By Bob Hertzel
For the Times West Virginian
Chuck Neinas, the interim commissioner of the Big 12 Conference, said the conference would be willing to help West Virginia financially if it needs it in its effort to get out of the Big East in time to play in the conference next year.
The Big East is vowing to keep WVU the full 27-month waiting period that the contract calls for, along with paying a $5 million exit fee.
On Monday WVU filed suit to void the escape clause in the Big East bylaws, allowing it to leave without any waiting period.
There has been talk in the media that to leave early it would cost WVU $21 million, the figure being based on WVU’s worth to the Big East Conference (estimated at $8 million a year for two years) and the $5 million fee. That, however, has never been verified and the Big East bylaws are not public.
“We have not discussed (financial aid),” Big 12 commissioner Chuck Neinas said at a “Welcome to the Big 12” reception and press conference Tuesday, “but there are ways we could assist them. There’s no question about that. If it comes to that, I’m sure the board will give due consideration to that.”
The situation is a complicated one, with the Big East standing firmly against allowing WVU to leave in time to join the Big 12 for next season.
“We are disappointed that West Virginia has adopted this strategy and cannot imagine why it believes it does not have to respect and honor the bylaws it agreed to as a member of the Big East,” Commissioner John Marinatto said after reviewing the lawsuit. “Based on an initial review of the lawsuit, it is clear that the allegations and claims in it are false and inaccurate. Certainly there is nothing in it that would justify WVU’s not fulfilling its obligations. To put it simply, a contract is a contract.”
Then on Tuesday this came from Marinatto on expansion:
“Our presidents voted unanimously to extend invitations to specific institutions, including both football-only and all-sport members, to join the Big East Conference. I will be speaking to representatives of those schools shortly and look forward to announcing with them their acceptance into the Big East. The addition of these members will extend our reach, bring us to exciting new markets, strengthen our status within the BCS, and lay the foundation for possible further expansion, all while maintaining the high quality and standards our conference is known for.”
Marinatto did not name the schools he was going to invite to join the Big East. Of course, if he invites them and they are willing to join, as they expectedly would, and can get there in time to replace WVU there would be no reason to hold the Mountaineers back from joining the Big 12.
Other than Neinas’ statement about the possibility of offering financial aid to help WVU get its freedom, there was not much in the way of news out of the news conference.
WVU officials refused to answer any questions involving the litigation that was filed Monday.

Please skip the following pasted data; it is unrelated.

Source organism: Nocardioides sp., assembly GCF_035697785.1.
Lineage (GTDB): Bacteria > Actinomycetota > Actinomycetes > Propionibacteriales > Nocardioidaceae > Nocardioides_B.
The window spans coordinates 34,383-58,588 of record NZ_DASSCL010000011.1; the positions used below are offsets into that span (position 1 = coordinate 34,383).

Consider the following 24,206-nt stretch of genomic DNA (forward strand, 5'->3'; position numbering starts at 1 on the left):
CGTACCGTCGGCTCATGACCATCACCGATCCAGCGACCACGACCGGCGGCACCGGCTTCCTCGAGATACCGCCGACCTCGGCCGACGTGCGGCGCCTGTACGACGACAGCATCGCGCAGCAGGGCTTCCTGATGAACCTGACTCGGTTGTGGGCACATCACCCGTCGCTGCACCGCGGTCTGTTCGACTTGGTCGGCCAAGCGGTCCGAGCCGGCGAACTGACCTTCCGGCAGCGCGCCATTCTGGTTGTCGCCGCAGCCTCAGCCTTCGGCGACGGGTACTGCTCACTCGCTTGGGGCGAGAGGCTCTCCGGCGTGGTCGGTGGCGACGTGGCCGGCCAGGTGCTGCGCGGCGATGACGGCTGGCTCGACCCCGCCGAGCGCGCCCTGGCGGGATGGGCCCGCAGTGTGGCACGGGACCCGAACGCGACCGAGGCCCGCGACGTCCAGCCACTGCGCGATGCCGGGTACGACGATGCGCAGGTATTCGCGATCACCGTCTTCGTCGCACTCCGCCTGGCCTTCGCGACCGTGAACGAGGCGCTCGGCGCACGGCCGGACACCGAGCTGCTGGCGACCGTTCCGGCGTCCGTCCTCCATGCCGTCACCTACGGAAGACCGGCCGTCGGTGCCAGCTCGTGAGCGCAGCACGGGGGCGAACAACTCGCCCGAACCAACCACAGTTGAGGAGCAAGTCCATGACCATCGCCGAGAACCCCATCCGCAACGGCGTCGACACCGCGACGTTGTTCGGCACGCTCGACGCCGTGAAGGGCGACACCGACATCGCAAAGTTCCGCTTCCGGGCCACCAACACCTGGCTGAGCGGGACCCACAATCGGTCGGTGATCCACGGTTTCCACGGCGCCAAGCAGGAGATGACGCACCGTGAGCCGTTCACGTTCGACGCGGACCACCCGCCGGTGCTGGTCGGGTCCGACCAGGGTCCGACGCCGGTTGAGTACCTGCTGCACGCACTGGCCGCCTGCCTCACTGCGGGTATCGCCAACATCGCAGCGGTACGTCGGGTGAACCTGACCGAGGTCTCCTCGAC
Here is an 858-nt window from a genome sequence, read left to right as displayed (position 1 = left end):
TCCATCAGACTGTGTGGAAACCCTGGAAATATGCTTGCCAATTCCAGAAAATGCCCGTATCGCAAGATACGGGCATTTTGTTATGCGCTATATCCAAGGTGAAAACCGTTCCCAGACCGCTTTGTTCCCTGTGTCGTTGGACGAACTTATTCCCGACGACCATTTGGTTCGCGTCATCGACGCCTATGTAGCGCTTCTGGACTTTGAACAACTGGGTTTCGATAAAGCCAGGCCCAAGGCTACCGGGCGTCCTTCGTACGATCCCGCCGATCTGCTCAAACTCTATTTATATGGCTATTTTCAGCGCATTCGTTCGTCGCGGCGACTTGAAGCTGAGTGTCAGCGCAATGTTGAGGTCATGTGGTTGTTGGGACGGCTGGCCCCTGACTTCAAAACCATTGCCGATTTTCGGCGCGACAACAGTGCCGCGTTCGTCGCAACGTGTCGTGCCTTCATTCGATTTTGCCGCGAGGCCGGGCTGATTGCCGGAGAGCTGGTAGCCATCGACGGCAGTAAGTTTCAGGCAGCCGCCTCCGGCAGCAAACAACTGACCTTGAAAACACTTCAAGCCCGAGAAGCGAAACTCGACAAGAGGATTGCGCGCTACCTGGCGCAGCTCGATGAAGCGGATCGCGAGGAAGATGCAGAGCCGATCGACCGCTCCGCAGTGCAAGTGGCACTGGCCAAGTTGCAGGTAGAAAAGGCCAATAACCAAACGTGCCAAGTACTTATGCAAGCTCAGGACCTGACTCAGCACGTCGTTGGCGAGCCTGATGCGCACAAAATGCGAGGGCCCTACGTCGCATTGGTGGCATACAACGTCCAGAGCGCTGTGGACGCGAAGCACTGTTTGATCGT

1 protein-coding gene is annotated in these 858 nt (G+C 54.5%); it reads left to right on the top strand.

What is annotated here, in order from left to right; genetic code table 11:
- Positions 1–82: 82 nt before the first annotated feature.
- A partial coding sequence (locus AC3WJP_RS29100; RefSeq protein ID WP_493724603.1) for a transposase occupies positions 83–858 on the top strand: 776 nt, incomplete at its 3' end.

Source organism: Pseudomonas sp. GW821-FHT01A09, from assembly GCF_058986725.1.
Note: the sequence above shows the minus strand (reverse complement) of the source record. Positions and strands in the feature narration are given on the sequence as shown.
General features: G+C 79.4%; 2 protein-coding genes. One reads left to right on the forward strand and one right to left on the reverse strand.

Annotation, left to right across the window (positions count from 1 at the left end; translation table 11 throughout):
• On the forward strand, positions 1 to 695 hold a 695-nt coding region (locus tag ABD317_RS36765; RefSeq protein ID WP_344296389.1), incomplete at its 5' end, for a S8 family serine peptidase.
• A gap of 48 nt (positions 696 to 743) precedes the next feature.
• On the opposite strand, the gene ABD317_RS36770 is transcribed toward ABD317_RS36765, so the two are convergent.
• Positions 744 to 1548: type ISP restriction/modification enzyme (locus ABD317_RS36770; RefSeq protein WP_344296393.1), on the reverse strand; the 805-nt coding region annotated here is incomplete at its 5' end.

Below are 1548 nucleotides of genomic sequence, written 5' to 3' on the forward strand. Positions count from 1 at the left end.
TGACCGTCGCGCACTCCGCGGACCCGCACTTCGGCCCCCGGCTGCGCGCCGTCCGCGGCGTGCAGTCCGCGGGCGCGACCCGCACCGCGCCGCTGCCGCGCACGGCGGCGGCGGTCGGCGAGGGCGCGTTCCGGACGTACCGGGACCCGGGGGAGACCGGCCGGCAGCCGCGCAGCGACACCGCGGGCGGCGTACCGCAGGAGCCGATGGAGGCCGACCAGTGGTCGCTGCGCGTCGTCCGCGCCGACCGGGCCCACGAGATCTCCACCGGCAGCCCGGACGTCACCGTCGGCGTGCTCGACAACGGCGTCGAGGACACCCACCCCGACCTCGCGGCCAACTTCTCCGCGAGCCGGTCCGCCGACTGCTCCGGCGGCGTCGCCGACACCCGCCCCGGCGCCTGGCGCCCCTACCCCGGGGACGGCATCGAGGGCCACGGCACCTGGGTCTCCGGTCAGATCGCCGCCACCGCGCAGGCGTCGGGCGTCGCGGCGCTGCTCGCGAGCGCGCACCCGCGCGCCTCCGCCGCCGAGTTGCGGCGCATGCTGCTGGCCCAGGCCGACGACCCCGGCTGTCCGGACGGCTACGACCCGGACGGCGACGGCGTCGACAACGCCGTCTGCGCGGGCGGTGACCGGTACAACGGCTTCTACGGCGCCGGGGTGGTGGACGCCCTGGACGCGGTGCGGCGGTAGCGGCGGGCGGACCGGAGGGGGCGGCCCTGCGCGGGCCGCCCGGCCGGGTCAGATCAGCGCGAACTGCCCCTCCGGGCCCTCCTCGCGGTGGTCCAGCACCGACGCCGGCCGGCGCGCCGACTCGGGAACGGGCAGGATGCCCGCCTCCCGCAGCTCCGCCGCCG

Then there was the matter of Missouri, which is expected to withdraw from the conference but has yet to pull the trigger. What would happen if they didn’t?
That was what led to the holdup last week in announcing the admission of WVU, the Big 12 suddenly realizing it had to work up a plan for a schedule with 10 teams or 11.
“What happened was we talked about adding West Virginia as a 10th member, and the executive committee said, ‘Well, Missouri hasn’t withdrawn yet,’” Neinas said Tuesday. “‘What happens if Missouri stays or delays its withdrawal or we can’t work things out?’ So what we had to do was develop an 11-team (football) schedule for next year. And then when the board reconvened we explained it to them and we went forward.”
Then there was the matter of revenue sharing for WVU. The way it is set up is WVU and TCU, which also withdrew from the Big East to enter the Big 12, have the same setup ... 50 percent of what everyone else gets the first year, 67 percent the second, 75 percent the third and then a full share.
However, according to WVU athletic director Oliver Luck, the 50 percent share would give WVU more revenue than it would take out of the Big East next year.
And no one seemed to have any idea how many sports WVU would have to add as it joins the Big 12. It appears that men’s soccer, a sport that the conference doesn’t have, will continue at WVU on a high level, Luck having run a professional soccer team in Houston and being highly interested in the success of the sport.
“We’re just becoming familiar with the bylaws of the Big 12,” Luck said. “There are lots of details we have to look at. ... At this point I don’t want to say yes or no (regarding the need to add sports) because I’m just becoming familiar with the bylaws of the Big 12.”
One would suspect that men’s track will be among the first sports brought back to compete in the Big 12.
Email Bob Hertzel at email@example.com. Follow on Twitter @bhertzel.